With the onset of Advent, Christmas traditions abound, but for me, the consummate event is a Messiah Sing-in with its famed “Hallelujah” chorus. Because Handel’s Messiah and Isaiah are close companions, on this first day of Advent your SearchIsaiah team, is taking a deeper look at Isaiah’s influence on this remarkable work.
However, the oratorio was not really intended for Christmas as Emily C. Hoyler wrote in a University of Chicago Divinity School publication. “Every December, major orchestras and choirs across the United States and Europe stage performances of Messiah. It is a work so strongly tied to Christmas that many are unaware that it was originally intended for performance during the Easter season.” She continues: “To the present day, orchestrated Messiah “sing-alongs” draw large crowds of non-professional singers, particularly in American and British communities. … Messiah has never needed a revival; it has been performed continually since its premiere in various arrangements and contexts all over the world but has found an enduring place in Christmas repertoire.”
In each full performance of the Messiah, more than 20 verses from Isaiah are sung, making it the most common source for Handel‘s masterpiece, but Handel had help in selecting the words for his famous libretto from Charles Jennens (1700–1773). Jennens was an English aristocrat who had worked with Handel (1685–1759) on several other oratorios. He shared his compilation of 81 verses from the Holy Bible. Taken from 14 different books including the 21 verses from Isaiah. Jennens organized the verses into three parts:
- The prophecy of the birth of a Messiah and the Incarnation
- The Passion and the Resurrection
- Christ’s glorification in Heaven.
Many of Isaiah’s verses appear in part one, which makes it compelling to use at Christmas time. Here are the verses from Isaiah in the oratorio:
|40: 1-3||Comfort ye, comfort ye my people, saith your God.
Speak ye comfortably to Jerusalem, and cry unto her, that her warfare is accomplished, that her iniquity is pardoned.
The voice of him that crieth in the wilderness; prepare ye the way of the Lord; make straight in the desert a highway for our God.
|40: 4||Ev’ry valley shall be exalted, and ev’ry moutain and hill made low; the crooked straight and the rough places plain.|
|7: 14||Behold, a virgin shall conceive and bear a son, and shall call His name Emmanuel, God with us.|
O thou that tellest good tidings to Zion, get thee up into the high mountain. O thou that tellest good tidings to Jerusalem, lift up thy voice with strength; lift it up, be not afraid; say unto the cities of Judah, behold your God!
Arise, shine, for thy light is come, and the glory of the Lord is risen upon thee.
|60: 2-3|| For behold, darkness shall cover the earth, and gross darkness the people; but the Lord shall arise upon thee, and His glory shall be seen upon thee.
And the Gentiles shall come to thy light, and kings to the brightness of thy rising.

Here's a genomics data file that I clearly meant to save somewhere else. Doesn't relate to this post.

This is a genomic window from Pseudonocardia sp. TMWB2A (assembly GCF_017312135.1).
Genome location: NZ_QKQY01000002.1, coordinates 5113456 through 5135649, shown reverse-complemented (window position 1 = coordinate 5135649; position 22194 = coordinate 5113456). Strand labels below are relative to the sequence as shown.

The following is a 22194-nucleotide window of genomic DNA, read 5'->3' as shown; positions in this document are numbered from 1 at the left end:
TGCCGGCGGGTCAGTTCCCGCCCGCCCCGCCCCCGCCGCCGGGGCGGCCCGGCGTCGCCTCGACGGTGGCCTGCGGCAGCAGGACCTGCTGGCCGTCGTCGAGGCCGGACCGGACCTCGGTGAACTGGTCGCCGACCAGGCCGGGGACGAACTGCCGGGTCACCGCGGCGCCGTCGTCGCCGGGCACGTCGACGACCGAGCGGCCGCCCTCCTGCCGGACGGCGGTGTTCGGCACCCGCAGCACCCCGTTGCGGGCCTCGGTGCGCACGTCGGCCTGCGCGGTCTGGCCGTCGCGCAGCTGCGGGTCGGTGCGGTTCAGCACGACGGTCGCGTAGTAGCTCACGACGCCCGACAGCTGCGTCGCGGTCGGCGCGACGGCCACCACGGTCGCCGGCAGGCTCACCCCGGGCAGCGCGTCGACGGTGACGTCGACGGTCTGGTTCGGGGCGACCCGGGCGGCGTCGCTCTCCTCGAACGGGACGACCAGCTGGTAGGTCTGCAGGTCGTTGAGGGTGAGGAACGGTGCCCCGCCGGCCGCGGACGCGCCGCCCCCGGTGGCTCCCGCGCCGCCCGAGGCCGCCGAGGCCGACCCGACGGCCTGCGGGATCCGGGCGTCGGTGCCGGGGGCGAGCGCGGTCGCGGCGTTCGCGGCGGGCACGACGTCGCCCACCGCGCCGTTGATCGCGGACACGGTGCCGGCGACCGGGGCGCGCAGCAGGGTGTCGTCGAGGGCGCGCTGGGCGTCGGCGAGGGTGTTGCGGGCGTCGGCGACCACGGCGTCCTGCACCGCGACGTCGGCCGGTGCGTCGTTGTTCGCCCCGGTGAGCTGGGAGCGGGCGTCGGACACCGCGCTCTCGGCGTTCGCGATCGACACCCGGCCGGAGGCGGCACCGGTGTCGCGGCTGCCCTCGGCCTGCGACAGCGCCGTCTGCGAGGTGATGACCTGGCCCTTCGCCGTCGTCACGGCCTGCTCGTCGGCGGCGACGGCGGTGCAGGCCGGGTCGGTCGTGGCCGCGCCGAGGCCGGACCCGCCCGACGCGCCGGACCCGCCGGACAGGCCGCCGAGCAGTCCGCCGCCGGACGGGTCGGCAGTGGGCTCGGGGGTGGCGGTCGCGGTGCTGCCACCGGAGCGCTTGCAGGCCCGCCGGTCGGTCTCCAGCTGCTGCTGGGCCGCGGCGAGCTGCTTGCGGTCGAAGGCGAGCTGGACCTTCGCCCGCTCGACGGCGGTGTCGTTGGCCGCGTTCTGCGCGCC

|9: 2|| The people that walked in darkness have seen a great light;
and they that dwell in the land of the shadow of death, upon them hath the light shined
|9: 6||For unto us a child is born, unto us a son is given, and the government shall be upon His shoulder; and His name shall be called Wonderful, Counsellor, the mighty God, the Everlasting Father, the Prince of Peace.|
|35: 5-6||Then shall the eyes of the blind be opened, and the ears of the deaf unstopped.
Then shall the lame man leap as an hart, and the tongue of the dumb shall sing.
|40: 11||He shall feed His flock like a shepherd; and He shall gather the lambs with His arm, and carry them in His bosom, and gently lead those that are with young|
|50: 3||He was despised and rejected of men, a man of sorrows and acquainted with grief.|
|53: 6||He gave His back to the smiters, and His cheeks to them that plucked off His hair: He hid not His face from shame and spitting.
He was despised
|53: 4-5||Surely He hath borne our griefs, and carried our sorrows!
He was wounded for our transgressions, He was bruised for our iniquities; the chastisement of our peace was upon Him.
|53: 5||And with His stripes we are healed.|
|53: 6||All we like sheep have gone astray; we have turned every one to his own way. And the Lord hath laid on Him the iniquity of us all.|
|53: 8||He was cut off out of the land of the living: for the transgressions of Thy people was He stricken|
|52:7||How beautiful are the feet of them that preach the gospel of peace, and bring glad tidings of good things.|
(Part 3 does not include any verses from Isaiah.)
As I read these words, I find myself humming along and tapping my feet; I guess I knew a lot more of Isaiah by heart than I knew I did, how about you?
- A Guide to the Original Source Texts for Handel’s Messiah Libretto, compiled by Martin P. Dicke
- Liberto, Georg Friedrich Händel, MESSIAH (1742), A Sacred Oratorio, words by Charles Jennens